Welcome to the twentieth century, though just barely. Here in the future, people wear fancy clothes and keep psychotic ferrets locked up in their sheds. This is the first of our journeys outside the Norton Anthology, thanks to the fine folks who have generously donated to produce extra comics.
The tale at hand, "Sredni Vashtar" is quite short but rather brilliant. It's the story of a young boy with no friends save a rooster and his pet ferret. He lives under the iron fist his cousin, though her iron fistedness is somewhat debatable since the entire story is told from the point of view of the child. In any event, he's not a huge fan this fine English lass. After deciding that God was a wussy, the kid starts worshiping the ferret in secret, imagining him to be the sort of vengeful and sadistic deity that got more play in the Old Testament than the New.
Shortly thereafter, he starts to pray that his new god, Srendi Vashtar, will do... something. It's implied, though never explicitly stated, that this "something" is to whack his cousin. A few days after the prayers have begun, the cousin ventures forth of her own accord into the shed with the ferret and... well... yeah. There's your comic.
The genius in this story lies in the fact that what I drew in the comic is never actually seen. The boy watches the woman enter the shed and just waits in suspense. As he waits, he begins to doubt the power of his beloved ferret, as does the reader. It seems clear that the woman will shortly walk out and crush the boy's dreams. However, we soon see the ferret saunter out of the shed, with dark wet stains on his fur and around his mouth. Said ferret then casually slips off into the bushes, never to be seen again. But that's not the brilliant part.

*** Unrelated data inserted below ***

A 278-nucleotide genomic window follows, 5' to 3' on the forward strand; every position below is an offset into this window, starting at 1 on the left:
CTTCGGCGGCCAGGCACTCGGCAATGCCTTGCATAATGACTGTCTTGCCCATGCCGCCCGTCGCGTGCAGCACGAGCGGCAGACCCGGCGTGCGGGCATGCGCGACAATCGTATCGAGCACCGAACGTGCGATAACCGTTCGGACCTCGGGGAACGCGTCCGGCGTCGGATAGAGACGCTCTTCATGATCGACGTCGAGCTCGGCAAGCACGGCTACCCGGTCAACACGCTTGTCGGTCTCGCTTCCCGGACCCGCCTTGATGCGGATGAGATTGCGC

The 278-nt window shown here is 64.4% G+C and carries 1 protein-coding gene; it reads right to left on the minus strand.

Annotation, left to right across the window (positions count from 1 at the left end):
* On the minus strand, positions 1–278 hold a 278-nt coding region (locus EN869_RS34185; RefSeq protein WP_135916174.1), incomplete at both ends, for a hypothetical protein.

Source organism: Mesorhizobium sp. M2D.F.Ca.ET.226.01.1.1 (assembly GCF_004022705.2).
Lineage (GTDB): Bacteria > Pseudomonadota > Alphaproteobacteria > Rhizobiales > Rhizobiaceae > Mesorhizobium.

The brilliant part is the last line of the story. While the servants are going batshit over the ferret-related homicide, Saki simply writes, "And while they debated the matter among themselves, Coradin made himself another piece of toast." And that's it, end of story. As you've probably gathered, I love it.
This was the first time I've ever read the story and I'm head-over-heels, so a big thank you goes out to the wonderful contributor who gave me ten bucks and made me read it. Tomorrow we'll return to the fourteenth century, but rest assured that there'll be more off-topic fun in the weekends to come.
Lit Brick is a comic started by Jodie Troutman in an effort to read the entire Norton Anthology of English Literature. Having eventually succeeded in that goal, it now features comics about all manner of random literature. For more of Jodie's work, visit troutcave.net!